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Theater review: 'The House of Blue Leaves' -- 2.5 stars

Ben Stiller and Edie Falco in "The House

Ben Stiller and Edie Falco in "The House of Blue Leaves" Credit: Handout

The House of Blue Leaves

2.5 stars

How appropriate for Ben Stiller to return to Broadway in a revival of John Guare’s 1966 absurdist comedy “The House of Blue Leaves.”

Stiller played the small role of Ronnie Shaughnessy in a lauded 1986 Broadway production and has now graduated to portraying Ronnie’s father, zookeeper and aspiring songwriter Artie Shaughnessy.

The play, widely considered a modern classic, is set in Artie’s chaotic and messy Queens apartment on the day that Pope Paul VI is coming to the city to speak out against the Vietnam War. While Artie and his girlfriend Bunny (Jennifer Jason Leigh) plot moving to Hollywood, Artie’s schizophrenic wife Bananas (Edie Falco) looks on with confusion and suspicion.

After a pretty uneventful Act 1, Artie’s son — who has deserted the army — reveals his intent to kill the pope with a homemade bomb. Corrinna Stroller, the deaf fiancée of Artie’s childhood friend turned movie producer, shows up at the door. Three nuns desperate for a glance at the pope arrive through the window.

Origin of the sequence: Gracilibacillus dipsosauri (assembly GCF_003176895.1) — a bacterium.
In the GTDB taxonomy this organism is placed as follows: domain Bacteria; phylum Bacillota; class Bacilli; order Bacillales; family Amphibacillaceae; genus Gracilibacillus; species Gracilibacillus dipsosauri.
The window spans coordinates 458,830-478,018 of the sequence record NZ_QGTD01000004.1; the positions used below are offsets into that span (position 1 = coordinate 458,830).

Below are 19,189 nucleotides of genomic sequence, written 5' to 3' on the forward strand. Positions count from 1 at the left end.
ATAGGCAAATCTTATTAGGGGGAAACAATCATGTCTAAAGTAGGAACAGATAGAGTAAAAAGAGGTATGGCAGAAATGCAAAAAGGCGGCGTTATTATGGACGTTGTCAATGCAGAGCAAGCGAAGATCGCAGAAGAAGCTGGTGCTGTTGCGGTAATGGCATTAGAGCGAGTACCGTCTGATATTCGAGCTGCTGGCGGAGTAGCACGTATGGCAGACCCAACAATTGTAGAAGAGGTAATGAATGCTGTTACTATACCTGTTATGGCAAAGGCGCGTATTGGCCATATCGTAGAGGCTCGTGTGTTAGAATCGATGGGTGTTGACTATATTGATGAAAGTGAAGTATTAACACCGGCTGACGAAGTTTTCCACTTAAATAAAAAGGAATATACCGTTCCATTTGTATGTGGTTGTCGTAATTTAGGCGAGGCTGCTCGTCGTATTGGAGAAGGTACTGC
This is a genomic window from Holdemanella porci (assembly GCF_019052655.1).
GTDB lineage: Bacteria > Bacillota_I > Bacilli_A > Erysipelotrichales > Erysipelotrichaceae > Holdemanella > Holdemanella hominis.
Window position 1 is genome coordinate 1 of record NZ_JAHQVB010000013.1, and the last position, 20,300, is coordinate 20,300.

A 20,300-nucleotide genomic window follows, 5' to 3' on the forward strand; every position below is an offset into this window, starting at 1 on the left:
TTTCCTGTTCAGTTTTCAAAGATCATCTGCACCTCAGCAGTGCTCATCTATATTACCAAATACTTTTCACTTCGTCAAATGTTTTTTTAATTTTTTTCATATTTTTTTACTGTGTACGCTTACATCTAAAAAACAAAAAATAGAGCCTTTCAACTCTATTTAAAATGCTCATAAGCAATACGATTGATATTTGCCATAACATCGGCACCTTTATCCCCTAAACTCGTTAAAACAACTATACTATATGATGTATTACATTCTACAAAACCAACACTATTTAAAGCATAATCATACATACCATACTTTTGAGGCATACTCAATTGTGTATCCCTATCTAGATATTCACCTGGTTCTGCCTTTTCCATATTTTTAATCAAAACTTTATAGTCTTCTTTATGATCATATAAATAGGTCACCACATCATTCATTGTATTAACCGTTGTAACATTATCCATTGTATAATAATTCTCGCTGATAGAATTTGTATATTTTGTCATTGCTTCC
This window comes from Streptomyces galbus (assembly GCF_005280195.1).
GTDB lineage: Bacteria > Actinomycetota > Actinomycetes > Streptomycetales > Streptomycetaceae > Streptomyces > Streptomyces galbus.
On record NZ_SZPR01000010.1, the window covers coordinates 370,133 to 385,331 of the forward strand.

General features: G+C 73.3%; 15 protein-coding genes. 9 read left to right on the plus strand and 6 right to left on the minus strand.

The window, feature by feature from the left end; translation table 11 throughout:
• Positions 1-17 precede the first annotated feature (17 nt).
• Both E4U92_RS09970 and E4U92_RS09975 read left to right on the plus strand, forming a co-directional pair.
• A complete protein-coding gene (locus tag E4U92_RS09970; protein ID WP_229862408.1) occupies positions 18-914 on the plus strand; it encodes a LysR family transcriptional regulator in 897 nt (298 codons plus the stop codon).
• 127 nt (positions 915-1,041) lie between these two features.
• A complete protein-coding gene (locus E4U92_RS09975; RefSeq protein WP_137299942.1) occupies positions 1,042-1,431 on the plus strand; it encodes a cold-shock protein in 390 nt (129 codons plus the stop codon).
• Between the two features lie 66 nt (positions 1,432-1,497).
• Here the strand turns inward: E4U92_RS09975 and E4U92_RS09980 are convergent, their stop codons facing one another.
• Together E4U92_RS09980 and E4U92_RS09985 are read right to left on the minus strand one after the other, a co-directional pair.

David Cromer, quite possibly the hottest director now working on Broadway, has a reputation for deconstructing and darkening well-known titles such as “Our Town,” which had a very successful Off-Broadway run, and “Brighton Beach Memoirs,” which quickly flopped.

Although Guare’s play remains quite funny, Cromer downplays most of its humor to ill effect. His greatest stamp on the production is to set the stage at a sharp center angle, allowing the characters to move forward and directly address the audience during their monologues.

Stiller gives a surprisingly flat performance that stresses only Artie’s anger and frustration. Leigh is miscast and totally unfunny as Bunny, lacking the character’s aggressive and over-the-top qualities.

Luckily, Falco delivers a moving performance, capturing Banana’s paranoia over being sent away to a mental asylum or being force-fed pills.

If you go: “The House of Blue Leaves” plays at the Walter Kerr Theater through July 23. 219 W. 48th St., 212-239-6200,

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